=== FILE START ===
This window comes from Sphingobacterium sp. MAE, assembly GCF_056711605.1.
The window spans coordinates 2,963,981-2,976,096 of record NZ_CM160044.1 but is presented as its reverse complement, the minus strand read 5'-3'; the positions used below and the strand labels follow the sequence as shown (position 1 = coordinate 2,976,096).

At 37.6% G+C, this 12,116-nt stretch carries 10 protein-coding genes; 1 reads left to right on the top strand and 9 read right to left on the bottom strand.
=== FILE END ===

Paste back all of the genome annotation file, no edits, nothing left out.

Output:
This window comes from Sphingobacterium sp. MAE, assembly GCF_056711605.1.
The window spans coordinates 2,963,981-2,976,096 of record NZ_CM160044.1 but is presented as its reverse complement, the minus strand read 5'-3'; the positions used below and the strand labels follow the sequence as shown (position 1 = coordinate 2,976,096).

At 37.6% G+C, this 12,116-nt stretch carries 10 protein-coding genes; 1 reads left to right on the top strand and 9 read right to left on the bottom strand.